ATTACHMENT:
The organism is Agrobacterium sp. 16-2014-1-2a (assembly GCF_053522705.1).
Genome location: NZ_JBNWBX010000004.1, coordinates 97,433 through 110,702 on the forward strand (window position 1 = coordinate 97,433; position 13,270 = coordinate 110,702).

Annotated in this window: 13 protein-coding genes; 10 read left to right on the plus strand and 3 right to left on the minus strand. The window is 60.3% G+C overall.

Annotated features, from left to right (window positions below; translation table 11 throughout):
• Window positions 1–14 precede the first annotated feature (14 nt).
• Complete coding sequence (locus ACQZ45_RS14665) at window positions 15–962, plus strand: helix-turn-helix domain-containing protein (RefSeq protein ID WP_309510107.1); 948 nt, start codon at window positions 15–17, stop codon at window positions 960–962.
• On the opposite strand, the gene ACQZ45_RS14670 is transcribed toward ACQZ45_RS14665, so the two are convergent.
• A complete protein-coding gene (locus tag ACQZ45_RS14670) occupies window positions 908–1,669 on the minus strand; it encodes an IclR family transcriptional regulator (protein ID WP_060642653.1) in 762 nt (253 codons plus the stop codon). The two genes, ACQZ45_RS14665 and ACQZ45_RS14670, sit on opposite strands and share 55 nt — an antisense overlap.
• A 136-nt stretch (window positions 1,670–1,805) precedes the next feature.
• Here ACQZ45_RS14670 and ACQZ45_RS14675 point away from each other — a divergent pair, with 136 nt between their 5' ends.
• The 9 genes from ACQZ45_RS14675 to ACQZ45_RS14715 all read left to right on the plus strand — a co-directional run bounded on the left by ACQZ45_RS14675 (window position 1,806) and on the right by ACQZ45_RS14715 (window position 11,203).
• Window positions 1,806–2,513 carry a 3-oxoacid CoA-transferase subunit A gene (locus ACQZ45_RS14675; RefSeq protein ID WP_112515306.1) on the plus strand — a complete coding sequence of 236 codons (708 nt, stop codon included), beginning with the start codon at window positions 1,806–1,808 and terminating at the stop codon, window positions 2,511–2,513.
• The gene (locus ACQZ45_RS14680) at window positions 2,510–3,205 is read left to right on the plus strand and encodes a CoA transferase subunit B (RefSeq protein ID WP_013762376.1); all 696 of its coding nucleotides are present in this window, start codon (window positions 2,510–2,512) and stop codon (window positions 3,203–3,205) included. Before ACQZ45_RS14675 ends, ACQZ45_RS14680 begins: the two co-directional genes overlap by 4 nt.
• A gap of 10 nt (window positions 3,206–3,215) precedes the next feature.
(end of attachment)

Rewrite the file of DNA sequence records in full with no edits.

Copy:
The organism is Agrobacterium sp. 16-2014-1-2a (assembly GCF_053522705.1).
Genome location: NZ_JBNWBX010000004.1, coordinates 97,433 through 110,702 on the forward strand (window position 1 = coordinate 97,433; position 13,270 = coordinate 110,702).

Annotated in this window: 13 protein-coding genes; 10 read left to right on the plus strand and 3 right to left on the minus strand. The window is 60.3% G+C overall.

Annotated features, from left to right (window positions below; translation table 11 throughout):
• Window positions 1–14 precede the first annotated feature (14 nt).
• Complete coding sequence (locus ACQZ45_RS14665) at window positions 15–962, plus strand: helix-turn-helix domain-containing protein (RefSeq protein ID WP_309510107.1); 948 nt, start codon at window positions 15–17, stop codon at window positions 960–962.
• On the opposite strand, the gene ACQZ45_RS14670 is transcribed toward ACQZ45_RS14665, so the two are convergent.
• A complete protein-coding gene (locus tag ACQZ45_RS14670) occupies window positions 908–1,669 on the minus strand; it encodes an IclR family transcriptional regulator (protein ID WP_060642653.1) in 762 nt (253 codons plus the stop codon). The two genes, ACQZ45_RS14665 and ACQZ45_RS14670, sit on opposite strands and share 55 nt — an antisense overlap.
• A 136-nt stretch (window positions 1,670–1,805) precedes the next feature.
• Here ACQZ45_RS14670 and ACQZ45_RS14675 point away from each other — a divergent pair, with 136 nt between their 5' ends.
• The 9 genes from ACQZ45_RS14675 to ACQZ45_RS14715 all read left to right on the plus strand — a co-directional run bounded on the left by ACQZ45_RS14675 (window position 1,806) and on the right by ACQZ45_RS14715 (window position 11,203).
• Window positions 1,806–2,513 carry a 3-oxoacid CoA-transferase subunit A gene (locus ACQZ45_RS14675; RefSeq protein ID WP_112515306.1) on the plus strand — a complete coding sequence of 236 codons (708 nt, stop codon included), beginning with the start codon at window positions 1,806–1,808 and terminating at the stop codon, window positions 2,511–2,513.
• The gene (locus ACQZ45_RS14680) at window positions 2,510–3,205 is read left to right on the plus strand and encodes a CoA transferase subunit B (RefSeq protein ID WP_013762376.1); all 696 of its coding nucleotides are present in this window, start codon (window positions 2,510–2,512) and stop codon (window positions 3,203–3,205) included. Before ACQZ45_RS14675 ends, ACQZ45_RS14680 begins: the two co-directional genes overlap by 4 nt.
• A gap of 10 nt (window positions 3,206–3,215) precedes the next feature.